French Connection | Y & En

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In this French Connection edition, I’ll be covering aspects of grammar that will make referring to various objects in French much more complicated initially, but much simpler and shorter in the end.

Here’s what we’ve been covering in French class, and what we’ll cover today:

  • Referring to locations in a natural, conversational way using y and en
  • Incorporating negation into y and en
  • Incorporating the past tense into y and en
  • Incorporating infinitives into y and en

Y & En

Y (pronounced e) and En (pronounced on) are both ways of referring to locations or things in a manner of saying “I went there” to avoid monotonous repetition in natural conversation. For example, if I were to say, “Did you go to the café down the street?” you would much rather say “Yes, I went there” than “Yes I went to the café down the street”.

Y is used when referring to when you are going to a certain place or are going to do something, while En is used when referring to when you are returning or coming from a place or from doing something, although from what I’ve learned, it’s most commonly used to refer to locations. Either form is placed after the pronoun, and before the conjugated form of the verb. For example, to say “I went there,” you might say “J’y vais”. Any additional adjective, such as saying “today” (aujourd’hui) are placed after the verb. Because Je and y flow together, we use an apostrophe, but in other pronouns, such as nous, we keep the pronoun the same and simply place the ‘y’ after, as in “Nous y allons”. 

En is used in the same way, with a sample sentence being “Vous en allez” or “Tu en vas”. And while technically, en does mean to come from, it can also mean to go in general. Use the premise of the situation to determine which preposition works best.

Avec Le Négatif

When you want to say “I didn’t go there”, or other variations of this, you place the n’ right before the preposition, and the conjugated verb is placed after the preposition, whereas the conclusion to the negation, ie pas (to simply say not), jamais (never), etc., is placed after the verb.

You might say: Je n’y vais pas.

Or: Il n’y va pas.

Avec Le Passé Composé

When you throw in the past tense, things get significantly more complicated, because the passé composers requires the use of helping verbs in addition to the verb you’re dealing with. In this case, the beginning pronoun and preposition remain the same, but the helping verb is then placed after, followed by the negation conclusion, followed by the conjugated verb (but conjugated to be in the past tense).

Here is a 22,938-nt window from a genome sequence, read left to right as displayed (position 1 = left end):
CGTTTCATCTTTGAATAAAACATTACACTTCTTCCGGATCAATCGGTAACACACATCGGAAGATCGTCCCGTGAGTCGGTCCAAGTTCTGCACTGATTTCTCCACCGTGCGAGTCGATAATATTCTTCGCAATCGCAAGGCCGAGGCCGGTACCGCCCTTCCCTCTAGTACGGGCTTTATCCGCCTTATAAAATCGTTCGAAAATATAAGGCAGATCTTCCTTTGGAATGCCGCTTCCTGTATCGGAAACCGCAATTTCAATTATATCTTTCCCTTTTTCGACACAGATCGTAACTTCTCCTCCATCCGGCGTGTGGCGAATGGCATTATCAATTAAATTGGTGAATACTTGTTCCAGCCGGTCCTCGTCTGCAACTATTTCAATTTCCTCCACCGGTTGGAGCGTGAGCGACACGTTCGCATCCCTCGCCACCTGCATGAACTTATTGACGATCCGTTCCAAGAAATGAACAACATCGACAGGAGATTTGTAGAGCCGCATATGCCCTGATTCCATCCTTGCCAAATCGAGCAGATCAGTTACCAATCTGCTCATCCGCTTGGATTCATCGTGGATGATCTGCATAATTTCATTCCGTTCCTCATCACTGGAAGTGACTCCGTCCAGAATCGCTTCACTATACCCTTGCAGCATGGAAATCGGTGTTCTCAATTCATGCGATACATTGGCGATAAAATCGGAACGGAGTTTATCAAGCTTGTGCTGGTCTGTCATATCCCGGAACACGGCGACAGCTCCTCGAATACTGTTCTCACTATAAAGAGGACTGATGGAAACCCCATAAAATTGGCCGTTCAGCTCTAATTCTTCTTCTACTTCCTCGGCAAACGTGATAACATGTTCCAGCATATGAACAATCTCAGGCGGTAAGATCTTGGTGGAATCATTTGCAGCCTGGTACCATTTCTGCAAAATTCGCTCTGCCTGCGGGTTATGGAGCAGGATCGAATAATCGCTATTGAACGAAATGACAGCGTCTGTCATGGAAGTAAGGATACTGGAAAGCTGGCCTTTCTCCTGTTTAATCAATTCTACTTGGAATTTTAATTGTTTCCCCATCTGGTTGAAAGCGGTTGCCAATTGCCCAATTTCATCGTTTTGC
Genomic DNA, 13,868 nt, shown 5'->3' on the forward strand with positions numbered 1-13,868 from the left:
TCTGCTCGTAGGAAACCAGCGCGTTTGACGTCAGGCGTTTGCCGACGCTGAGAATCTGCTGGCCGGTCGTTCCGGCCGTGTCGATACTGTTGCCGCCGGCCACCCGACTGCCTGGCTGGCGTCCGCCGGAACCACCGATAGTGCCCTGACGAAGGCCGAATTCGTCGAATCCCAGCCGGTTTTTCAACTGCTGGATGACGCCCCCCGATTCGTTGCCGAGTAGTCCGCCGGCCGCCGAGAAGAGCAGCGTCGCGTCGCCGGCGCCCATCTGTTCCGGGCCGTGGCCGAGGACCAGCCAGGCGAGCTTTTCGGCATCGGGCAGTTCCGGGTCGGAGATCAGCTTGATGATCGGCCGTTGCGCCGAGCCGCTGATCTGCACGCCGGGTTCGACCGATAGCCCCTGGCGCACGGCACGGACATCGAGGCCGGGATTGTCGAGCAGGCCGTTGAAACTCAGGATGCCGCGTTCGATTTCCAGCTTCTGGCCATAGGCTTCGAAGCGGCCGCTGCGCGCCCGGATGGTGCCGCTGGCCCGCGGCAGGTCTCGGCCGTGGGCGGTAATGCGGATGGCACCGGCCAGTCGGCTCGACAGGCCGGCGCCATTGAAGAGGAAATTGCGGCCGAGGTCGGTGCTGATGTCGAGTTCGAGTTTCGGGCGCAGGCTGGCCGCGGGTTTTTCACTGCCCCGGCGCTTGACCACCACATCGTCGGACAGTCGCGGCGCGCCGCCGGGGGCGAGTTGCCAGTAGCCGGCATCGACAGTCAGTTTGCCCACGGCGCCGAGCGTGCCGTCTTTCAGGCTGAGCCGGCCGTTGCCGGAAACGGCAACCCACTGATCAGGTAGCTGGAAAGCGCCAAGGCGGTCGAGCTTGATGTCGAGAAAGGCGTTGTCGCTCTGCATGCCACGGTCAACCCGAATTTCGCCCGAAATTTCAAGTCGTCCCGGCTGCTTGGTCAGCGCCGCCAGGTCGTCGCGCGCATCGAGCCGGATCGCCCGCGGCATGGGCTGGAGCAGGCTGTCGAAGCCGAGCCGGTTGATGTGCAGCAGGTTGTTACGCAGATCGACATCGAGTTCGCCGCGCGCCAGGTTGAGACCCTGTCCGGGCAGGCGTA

Pronoun + N’ + Y/En + Helping Verb + Pas/Jamais/Etc. + Conjugated Verb

So you might say: Je n’y suis pas allé.

Or: Tu n’y es pas allé? 

BUT: also remember that allé is one of those special verbs that requires the verb être WHEN IN THE PAST TENSE, whereas most verbs use the verb avoir.

In this case, you might say: Je n’y ai suis pas vu.

Avec Le Passé Composé N’avec Pas Le Négatif

The above examples all build on the idea of if you are negating the sentence. To simply put “I was going there” into a sentence, you only need to take out the aspects of negation, and use this format:

Pronoun + Y/En + Helping Verb + Conjugated

So, you might say: J’y suis allé.

Or: Tu y es allé.

Or: Il y est pris (to take).

Avec Le Infinitif

Oftentimes, questions involve more than just asking if we went something, and involve another verb. As we know, when two verbs are placed after a pronoun, the first one is conjugated and the second one is left in the infinitive (unconjugated) form. For example, “I like eating” would be “J’aime manger”, which can also be directly translated as “I like to eat” if that makes more sense in understanding why the second isn’t conjugated.

When combined with these prepositions, the first verb is placed after the pronoun, followed by the preposition, followed by the infinitive.

Pronoun + Conjugated Verb + Y/En + Infinitive

For example, to say “I like going there”, you could say, “J’aime y aller”.

Similar structure can be applied to other pronouns and forms of verbs.

To introduce a negative into this situation, the n’ is added after the pronoun and the negation conclusion after the infinitive.

For example: “I don’t like taking that” would be “Je n’aime y prendre”.

I hope this helped in making your conversations more natural, which can be difficult when learning a new, foreign language.

Thank you so much for reading!

Gabe

 

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